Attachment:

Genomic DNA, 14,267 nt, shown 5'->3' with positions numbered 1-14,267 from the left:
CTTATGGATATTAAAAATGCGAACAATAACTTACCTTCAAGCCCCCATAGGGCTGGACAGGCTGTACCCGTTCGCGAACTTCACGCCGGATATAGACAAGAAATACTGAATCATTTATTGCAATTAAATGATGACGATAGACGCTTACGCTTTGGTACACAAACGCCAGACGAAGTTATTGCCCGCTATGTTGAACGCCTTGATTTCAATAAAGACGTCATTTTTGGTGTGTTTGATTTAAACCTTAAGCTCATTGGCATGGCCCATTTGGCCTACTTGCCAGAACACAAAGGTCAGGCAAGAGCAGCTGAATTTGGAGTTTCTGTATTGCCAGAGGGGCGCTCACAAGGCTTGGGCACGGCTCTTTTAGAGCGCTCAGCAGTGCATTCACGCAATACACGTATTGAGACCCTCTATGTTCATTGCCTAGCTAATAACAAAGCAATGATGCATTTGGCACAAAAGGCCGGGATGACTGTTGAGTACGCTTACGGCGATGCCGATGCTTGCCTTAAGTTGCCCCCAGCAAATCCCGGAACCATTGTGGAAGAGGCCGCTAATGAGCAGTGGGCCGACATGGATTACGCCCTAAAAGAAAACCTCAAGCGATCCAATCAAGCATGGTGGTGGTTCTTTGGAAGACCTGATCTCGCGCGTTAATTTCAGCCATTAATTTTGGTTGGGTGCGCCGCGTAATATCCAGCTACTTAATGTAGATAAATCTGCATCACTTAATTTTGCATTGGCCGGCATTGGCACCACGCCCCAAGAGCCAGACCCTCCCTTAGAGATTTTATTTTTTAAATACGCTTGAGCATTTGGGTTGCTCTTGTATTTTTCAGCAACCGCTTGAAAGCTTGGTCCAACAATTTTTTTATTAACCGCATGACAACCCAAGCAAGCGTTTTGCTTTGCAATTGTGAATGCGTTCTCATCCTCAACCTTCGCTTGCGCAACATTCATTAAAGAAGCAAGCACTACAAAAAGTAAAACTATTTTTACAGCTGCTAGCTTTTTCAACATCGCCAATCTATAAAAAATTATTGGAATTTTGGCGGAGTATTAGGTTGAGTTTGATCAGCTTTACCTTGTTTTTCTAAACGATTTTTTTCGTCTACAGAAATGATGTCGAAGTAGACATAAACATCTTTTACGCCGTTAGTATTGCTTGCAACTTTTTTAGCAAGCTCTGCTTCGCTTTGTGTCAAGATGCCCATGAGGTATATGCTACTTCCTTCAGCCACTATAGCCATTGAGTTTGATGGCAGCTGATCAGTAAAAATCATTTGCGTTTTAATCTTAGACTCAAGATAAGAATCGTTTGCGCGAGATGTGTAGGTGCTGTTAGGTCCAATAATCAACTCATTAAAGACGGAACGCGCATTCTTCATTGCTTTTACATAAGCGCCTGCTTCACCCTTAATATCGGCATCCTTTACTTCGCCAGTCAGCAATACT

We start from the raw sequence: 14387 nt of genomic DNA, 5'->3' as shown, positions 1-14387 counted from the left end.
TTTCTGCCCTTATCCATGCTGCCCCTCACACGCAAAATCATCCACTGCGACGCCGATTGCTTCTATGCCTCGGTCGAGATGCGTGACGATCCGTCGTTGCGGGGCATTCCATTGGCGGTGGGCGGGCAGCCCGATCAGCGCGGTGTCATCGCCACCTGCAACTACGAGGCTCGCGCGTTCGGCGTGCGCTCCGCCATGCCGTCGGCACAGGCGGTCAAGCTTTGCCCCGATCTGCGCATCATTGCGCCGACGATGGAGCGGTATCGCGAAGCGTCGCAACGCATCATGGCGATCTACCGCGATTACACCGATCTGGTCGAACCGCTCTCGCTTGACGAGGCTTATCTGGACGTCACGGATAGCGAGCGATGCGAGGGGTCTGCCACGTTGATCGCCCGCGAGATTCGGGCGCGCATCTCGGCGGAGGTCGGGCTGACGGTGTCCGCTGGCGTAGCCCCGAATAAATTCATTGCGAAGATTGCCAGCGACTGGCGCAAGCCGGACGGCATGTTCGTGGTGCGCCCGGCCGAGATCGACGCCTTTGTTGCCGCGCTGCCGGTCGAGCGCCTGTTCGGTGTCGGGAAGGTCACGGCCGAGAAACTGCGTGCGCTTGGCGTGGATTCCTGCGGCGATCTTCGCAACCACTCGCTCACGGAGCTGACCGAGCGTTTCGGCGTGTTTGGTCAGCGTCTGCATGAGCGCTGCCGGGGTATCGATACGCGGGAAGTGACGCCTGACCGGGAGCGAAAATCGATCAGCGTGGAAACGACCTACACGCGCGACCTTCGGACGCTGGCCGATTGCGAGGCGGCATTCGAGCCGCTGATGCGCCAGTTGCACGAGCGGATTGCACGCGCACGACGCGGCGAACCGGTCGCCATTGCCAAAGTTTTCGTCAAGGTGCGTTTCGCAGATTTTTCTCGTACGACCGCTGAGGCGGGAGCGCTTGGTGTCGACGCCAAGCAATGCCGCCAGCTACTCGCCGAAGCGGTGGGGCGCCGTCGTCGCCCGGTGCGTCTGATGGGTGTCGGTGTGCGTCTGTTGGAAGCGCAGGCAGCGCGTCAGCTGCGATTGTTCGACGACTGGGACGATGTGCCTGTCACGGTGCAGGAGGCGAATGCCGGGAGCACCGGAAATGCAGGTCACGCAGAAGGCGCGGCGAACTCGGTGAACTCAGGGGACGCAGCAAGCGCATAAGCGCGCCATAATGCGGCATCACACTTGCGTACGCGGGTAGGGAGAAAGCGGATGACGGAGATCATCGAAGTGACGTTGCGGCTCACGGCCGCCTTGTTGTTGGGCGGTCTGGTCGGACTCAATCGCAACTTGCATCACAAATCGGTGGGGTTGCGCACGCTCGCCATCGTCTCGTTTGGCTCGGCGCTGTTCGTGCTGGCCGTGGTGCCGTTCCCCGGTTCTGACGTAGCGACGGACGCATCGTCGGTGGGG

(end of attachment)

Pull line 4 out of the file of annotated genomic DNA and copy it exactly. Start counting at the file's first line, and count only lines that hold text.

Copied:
TTTCTGCCCTTATCCATGCTGCCCCTCACACGCAAAATCATCCACTGCGACGCCGATTGCTTCTATGCCTCGGTCGAGATGCGTGACGATCCGTCGTTGCGGGGCATTCCATTGGCGGTGGGCGGGCAGCCCGATCAGCGCGGTGTCATCGCCACCTGCAACTACGAGGCTCGCGCGTTCGGCGTGCGCTCCGCCATGCCGTCGGCACAGGCGGTCAAGCTTTGCCCCGATCTGCGCATCATTGCGCCGACGATGGAGCGGTATCGCGAAGCGTCGCAACGCATCATGGCGATCTACCGCGATTACACCGATCTGGTCGAACCGCTCTCGCTTGACGAGGCTTATCTGGACGTCACGGATAGCGAGCGATGCGAGGGGTCTGCCACGTTGATCGCCCGCGAGATTCGGGCGCGCATCTCGGCGGAGGTCGGGCTGACGGTGTCCGCTGGCGTAGCCCCGAATAAATTCATTGCGAAGATTGCCAGCGACTGGCGCAAGCCGGACGGCATGTTCGTGGTGCGCCCGGCCGAGATCGACGCCTTTGTTGCCGCGCTGCCGGTCGAGCGCCTGTTCGGTGTCGGGAAGGTCACGGCCGAGAAACTGCGTGCGCTTGGCGTGGATTCCTGCGGCGATCTTCGCAACCACTCGCTCACGGAGCTGACCGAGCGTTTCGGCGTGTTTGGTCAGCGTCTGCATGAGCGCTGCCGGGGTATCGATACGCGGGAAGTGACGCCTGACCGGGAGCGAAAATCGATCAGCGTGGAAACGACCTACACGCGCGACCTTCGGACGCTGGCCGATTGCGAGGCGGCATTCGAGCCGCTGATGCGCCAGTTGCACGAGCGGATTGCACGCGCACGACGCGGCGAACCGGTCGCCATTGCCAAAGTTTTCGTCAAGGTGCGTTTCGCAGATTTTTCTCGTACGACCGCTGAGGCGGGAGCGCTTGGTGTCGACGCCAAGCAATGCCGCCAGCTACTCGCCGAAGCGGTGGGGCGCCGTCGTCGCCCGGTGCGTCTGATGGGTGTCGGTGTGCGTCTGTTGGAAGCGCAGGCAGCGCGTCAGCTGCGATTGTTCGACGACTGGGACGATGTGCCTGTCACGGTGCAGGAGGCGAATGCCGGGAGCACCGGAAATGCAGGTCACGCAGAAGGCGCGGCGAACTCGGTGAACTCAGGGGACGCAGCAAGCGCATAAGCGCGCCATAATGCGGCATCACACTTGCGTACGCGGGTAGGGAGAAAGCGGATGACGGAGATCATCGAAGTGACGTTGCGGCTCACGGCCGCCTTGTTGTTGGGCGGTCTGGTCGGACTCAATCGCAACTTGCATCACAAATCGGTGGGGTTGCGCACGCTCGCCATCGTCTCGTTTGGCTCGGCGCTGTTCGTGCTGGCCGTGGTGCCGTTCCCCGGTTCTGACGTAGCGACGGACGCATCGTCGGTGGGG